Support for LAist comes from
We Explain L.A.
Stay Connected

Share This

News

Another 'Oops!' for Corrections Spokeswoman Thornton?*

LAist relies on your reader support, not paywalls.
Freely accessible local news is vital. Please power our reporters and help keep us independent with a donation today.
5b2c60364488b30009282c13-original.jpg

Photo by o2ma via Flickr

Last week, news that one branch of what remains of the Manson family tree, Susan Atkins, was seeking a compassionate release due to an undisclosed and likely terminal illness triggered waves of reaction from the public, many of whom believe convicts of Atkins' ilk should remain incarcerated for the duration of their life sentences.

In public statements made regarding Atkins' 37 years' imprisonment to date, California Department of Corrections and Rehabilitation spokeswoman Terry Thornton said that Atkins was currently the longest-serving female inmate in state history.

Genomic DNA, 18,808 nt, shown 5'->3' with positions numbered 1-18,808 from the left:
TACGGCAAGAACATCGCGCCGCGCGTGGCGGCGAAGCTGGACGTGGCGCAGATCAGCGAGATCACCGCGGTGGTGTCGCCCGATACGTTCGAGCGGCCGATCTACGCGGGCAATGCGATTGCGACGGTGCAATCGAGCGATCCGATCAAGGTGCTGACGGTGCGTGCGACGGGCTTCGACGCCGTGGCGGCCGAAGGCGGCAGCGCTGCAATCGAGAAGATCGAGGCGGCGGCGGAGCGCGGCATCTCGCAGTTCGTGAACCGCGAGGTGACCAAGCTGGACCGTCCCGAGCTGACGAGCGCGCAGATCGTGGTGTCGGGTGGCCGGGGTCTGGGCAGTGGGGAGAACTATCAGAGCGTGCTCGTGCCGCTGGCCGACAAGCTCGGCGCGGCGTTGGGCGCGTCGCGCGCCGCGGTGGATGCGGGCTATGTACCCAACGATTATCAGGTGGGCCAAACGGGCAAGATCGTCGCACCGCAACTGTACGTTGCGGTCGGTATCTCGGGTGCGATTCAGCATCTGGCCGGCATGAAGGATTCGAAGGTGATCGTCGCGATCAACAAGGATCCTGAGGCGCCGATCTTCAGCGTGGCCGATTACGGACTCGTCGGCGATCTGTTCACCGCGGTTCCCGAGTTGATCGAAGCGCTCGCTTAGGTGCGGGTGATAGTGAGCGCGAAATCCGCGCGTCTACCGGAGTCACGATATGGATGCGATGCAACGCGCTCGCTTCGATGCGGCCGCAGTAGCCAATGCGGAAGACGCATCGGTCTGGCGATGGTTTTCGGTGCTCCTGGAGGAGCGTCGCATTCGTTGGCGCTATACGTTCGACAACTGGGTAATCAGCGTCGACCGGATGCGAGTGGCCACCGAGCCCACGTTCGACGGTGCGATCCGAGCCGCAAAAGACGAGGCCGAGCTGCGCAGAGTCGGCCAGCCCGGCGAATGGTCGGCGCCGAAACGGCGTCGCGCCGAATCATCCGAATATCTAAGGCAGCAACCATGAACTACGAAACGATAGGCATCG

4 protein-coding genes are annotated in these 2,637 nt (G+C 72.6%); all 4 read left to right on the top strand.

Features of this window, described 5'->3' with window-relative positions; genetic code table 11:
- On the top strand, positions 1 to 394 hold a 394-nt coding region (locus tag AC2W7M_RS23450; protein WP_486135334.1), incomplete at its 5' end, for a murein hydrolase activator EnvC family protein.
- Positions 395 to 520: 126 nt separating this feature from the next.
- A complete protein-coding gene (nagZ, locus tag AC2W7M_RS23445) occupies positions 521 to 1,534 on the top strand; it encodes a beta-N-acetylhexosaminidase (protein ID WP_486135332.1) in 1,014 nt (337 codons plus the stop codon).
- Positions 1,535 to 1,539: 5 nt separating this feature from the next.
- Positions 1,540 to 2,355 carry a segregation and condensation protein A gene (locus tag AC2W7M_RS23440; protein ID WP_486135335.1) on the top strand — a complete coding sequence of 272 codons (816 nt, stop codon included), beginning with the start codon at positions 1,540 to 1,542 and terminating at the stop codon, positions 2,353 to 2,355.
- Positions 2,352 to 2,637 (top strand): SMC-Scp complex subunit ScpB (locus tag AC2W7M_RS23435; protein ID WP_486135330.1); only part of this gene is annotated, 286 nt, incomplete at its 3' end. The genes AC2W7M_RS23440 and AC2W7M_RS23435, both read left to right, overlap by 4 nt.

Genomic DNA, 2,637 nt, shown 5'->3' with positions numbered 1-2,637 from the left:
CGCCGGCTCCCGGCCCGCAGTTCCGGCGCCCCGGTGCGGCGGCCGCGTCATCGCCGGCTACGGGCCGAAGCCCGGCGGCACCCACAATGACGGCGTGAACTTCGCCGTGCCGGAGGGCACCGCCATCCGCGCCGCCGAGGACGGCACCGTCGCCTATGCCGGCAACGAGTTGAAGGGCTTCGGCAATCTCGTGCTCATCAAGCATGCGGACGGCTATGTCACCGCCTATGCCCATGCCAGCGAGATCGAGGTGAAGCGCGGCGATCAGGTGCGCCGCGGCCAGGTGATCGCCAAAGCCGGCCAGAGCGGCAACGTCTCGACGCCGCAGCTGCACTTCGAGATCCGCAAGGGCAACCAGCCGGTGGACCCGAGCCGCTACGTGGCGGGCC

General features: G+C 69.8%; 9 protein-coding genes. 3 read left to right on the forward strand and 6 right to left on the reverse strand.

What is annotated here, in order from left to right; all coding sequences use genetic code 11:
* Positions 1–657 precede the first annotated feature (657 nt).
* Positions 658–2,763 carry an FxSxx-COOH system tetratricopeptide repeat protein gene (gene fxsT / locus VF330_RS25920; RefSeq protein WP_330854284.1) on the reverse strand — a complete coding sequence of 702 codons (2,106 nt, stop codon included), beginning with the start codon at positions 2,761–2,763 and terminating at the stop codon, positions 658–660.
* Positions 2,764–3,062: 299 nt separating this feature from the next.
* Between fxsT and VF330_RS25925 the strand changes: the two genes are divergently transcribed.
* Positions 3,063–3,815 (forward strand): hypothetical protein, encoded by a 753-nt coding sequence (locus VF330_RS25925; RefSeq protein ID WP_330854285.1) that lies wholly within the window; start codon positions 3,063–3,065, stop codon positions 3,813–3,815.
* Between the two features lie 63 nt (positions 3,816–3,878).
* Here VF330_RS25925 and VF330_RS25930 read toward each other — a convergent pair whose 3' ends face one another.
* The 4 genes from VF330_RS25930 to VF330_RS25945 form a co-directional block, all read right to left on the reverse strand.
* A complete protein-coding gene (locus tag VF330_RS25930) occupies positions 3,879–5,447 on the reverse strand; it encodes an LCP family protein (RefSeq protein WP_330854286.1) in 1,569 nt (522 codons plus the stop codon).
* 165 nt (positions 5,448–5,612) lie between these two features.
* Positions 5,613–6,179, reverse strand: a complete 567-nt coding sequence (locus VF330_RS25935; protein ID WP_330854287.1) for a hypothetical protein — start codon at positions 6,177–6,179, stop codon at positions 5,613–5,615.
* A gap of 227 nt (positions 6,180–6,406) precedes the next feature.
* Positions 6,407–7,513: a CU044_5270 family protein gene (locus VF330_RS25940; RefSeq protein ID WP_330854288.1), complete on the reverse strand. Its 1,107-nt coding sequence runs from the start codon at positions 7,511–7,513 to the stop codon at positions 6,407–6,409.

Support for LAist comes from

In fact, this is only partially correct. On March 29, 1971, Atkins was sentenced (initially to death; the sentence was commuted to life in prison in 1972) along with two other women: fellow Manson family members Patricia Krenwinkel and Leslie Van Houten. Van Houten, however, was freed on bond during a retrial in the late 70s, whereas Krenwinkel remained incarcerated. That means that Thornton misspoke; Atkins is not in fact the longest-serving female inmate in California, but rather one of the two longest-serving women.*